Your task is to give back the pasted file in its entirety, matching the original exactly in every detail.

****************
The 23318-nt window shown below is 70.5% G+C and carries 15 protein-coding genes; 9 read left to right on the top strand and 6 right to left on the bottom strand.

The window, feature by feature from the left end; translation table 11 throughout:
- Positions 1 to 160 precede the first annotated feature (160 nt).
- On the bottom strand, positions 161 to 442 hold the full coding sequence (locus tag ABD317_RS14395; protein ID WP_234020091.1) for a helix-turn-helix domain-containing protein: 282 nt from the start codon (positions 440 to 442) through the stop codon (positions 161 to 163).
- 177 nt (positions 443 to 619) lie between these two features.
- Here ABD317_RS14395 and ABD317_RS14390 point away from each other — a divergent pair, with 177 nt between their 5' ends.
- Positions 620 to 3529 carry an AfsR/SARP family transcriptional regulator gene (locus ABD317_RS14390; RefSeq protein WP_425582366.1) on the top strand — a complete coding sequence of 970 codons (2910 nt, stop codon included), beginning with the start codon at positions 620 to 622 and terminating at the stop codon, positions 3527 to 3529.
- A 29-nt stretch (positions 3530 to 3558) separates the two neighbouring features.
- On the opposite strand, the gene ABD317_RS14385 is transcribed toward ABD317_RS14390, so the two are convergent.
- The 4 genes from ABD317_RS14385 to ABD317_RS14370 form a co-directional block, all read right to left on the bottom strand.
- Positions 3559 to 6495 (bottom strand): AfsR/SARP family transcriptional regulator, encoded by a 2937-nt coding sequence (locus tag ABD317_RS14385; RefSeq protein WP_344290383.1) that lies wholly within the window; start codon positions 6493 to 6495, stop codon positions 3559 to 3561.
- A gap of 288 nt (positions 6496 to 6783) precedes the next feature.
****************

The 23318-nt window shown below is 70.5% G+C and carries 15 protein-coding genes; 9 read left to right on the top strand and 6 right to left on the bottom strand.

The window, feature by feature from the left end; translation table 11 throughout:
- Positions 1 to 160 precede the first annotated feature (160 nt).
- On the bottom strand, positions 161 to 442 hold the full coding sequence (locus tag ABD317_RS14395; protein ID WP_234020091.1) for a helix-turn-helix domain-containing protein: 282 nt from the start codon (positions 440 to 442) through the stop codon (positions 161 to 163).
- 177 nt (positions 443 to 619) lie between these two features.
- Here ABD317_RS14395 and ABD317_RS14390 point away from each other — a divergent pair, with 177 nt between their 5' ends.
- Positions 620 to 3529 carry an AfsR/SARP family transcriptional regulator gene (locus ABD317_RS14390; RefSeq protein WP_425582366.1) on the top strand — a complete coding sequence of 970 codons (2910 nt, stop codon included), beginning with the start codon at positions 620 to 622 and terminating at the stop codon, positions 3527 to 3529.
- A 29-nt stretch (positions 3530 to 3558) separates the two neighbouring features.
- On the opposite strand, the gene ABD317_RS14385 is transcribed toward ABD317_RS14390, so the two are convergent.
- The 4 genes from ABD317_RS14385 to ABD317_RS14370 form a co-directional block, all read right to left on the bottom strand.
- Positions 3559 to 6495 (bottom strand): AfsR/SARP family transcriptional regulator, encoded by a 2937-nt coding sequence (locus tag ABD317_RS14385; RefSeq protein WP_344290383.1) that lies wholly within the window; start codon positions 6493 to 6495, stop codon positions 3559 to 3561.
- A gap of 288 nt (positions 6496 to 6783) precedes the next feature.